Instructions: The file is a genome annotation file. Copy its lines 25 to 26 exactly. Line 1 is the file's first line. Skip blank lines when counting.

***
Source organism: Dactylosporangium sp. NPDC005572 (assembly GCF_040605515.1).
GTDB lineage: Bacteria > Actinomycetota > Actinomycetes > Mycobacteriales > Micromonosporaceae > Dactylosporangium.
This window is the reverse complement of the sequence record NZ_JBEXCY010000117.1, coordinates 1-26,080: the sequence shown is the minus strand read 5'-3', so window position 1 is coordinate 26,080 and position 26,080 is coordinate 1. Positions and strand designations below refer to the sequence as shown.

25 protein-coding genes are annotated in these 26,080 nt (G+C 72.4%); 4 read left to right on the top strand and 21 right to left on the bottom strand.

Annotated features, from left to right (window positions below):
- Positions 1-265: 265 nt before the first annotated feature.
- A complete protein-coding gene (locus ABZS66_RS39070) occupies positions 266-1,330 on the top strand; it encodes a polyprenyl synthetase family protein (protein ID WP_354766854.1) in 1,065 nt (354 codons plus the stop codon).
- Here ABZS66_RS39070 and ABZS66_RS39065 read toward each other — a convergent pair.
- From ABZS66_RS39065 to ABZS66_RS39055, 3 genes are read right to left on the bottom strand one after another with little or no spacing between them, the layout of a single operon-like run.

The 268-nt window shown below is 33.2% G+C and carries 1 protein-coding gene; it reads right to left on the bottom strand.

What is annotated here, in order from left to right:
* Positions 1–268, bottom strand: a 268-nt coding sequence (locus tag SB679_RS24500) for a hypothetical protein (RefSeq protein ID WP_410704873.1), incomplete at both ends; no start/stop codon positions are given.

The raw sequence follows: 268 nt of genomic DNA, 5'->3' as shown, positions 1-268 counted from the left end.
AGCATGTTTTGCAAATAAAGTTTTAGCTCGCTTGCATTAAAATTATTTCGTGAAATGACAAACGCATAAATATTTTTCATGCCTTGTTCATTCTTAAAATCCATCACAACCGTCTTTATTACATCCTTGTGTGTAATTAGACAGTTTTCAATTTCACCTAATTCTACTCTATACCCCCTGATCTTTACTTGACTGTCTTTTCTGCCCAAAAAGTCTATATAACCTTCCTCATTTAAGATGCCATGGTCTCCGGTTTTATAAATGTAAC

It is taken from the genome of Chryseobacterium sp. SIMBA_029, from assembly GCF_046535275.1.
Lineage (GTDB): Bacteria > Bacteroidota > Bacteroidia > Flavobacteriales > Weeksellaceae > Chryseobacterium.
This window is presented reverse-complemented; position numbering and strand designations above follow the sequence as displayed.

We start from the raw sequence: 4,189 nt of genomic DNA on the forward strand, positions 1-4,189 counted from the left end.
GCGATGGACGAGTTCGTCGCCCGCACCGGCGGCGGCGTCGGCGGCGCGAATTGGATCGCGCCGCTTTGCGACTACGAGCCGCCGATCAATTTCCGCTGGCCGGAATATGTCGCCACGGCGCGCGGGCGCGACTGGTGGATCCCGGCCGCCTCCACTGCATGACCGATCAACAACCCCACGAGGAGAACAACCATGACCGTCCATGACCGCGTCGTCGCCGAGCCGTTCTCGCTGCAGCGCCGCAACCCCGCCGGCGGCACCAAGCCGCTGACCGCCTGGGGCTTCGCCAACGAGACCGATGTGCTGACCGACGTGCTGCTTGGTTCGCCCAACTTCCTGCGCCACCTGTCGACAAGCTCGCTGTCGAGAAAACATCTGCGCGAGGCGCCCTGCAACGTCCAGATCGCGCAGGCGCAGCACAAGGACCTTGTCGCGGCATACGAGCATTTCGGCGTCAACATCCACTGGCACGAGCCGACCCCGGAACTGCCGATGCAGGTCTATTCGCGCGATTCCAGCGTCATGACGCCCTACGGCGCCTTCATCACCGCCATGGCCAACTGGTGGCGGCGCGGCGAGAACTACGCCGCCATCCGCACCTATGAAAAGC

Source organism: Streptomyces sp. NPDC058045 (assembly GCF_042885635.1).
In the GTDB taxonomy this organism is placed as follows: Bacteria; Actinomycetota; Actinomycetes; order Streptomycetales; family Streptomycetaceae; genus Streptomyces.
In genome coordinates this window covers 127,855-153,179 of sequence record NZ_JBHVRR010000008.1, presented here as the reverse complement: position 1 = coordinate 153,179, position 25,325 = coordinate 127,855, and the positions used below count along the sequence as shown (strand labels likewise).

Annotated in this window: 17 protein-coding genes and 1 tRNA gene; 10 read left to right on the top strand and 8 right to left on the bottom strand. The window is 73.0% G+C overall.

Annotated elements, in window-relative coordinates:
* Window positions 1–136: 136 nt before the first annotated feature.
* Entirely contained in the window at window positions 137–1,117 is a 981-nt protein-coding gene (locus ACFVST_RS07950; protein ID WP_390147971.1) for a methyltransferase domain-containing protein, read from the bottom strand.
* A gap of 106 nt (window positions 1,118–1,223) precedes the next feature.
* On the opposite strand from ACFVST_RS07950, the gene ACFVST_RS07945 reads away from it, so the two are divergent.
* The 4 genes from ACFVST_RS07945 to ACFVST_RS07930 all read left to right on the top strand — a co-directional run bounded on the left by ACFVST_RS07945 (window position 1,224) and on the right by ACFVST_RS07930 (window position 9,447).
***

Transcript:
* Window positions 1–136: 136 nt before the first annotated feature.
* Entirely contained in the window at window positions 137–1,117 is a 981-nt protein-coding gene (locus ACFVST_RS07950; protein ID WP_390147971.1) for a methyltransferase domain-containing protein, read from the bottom strand.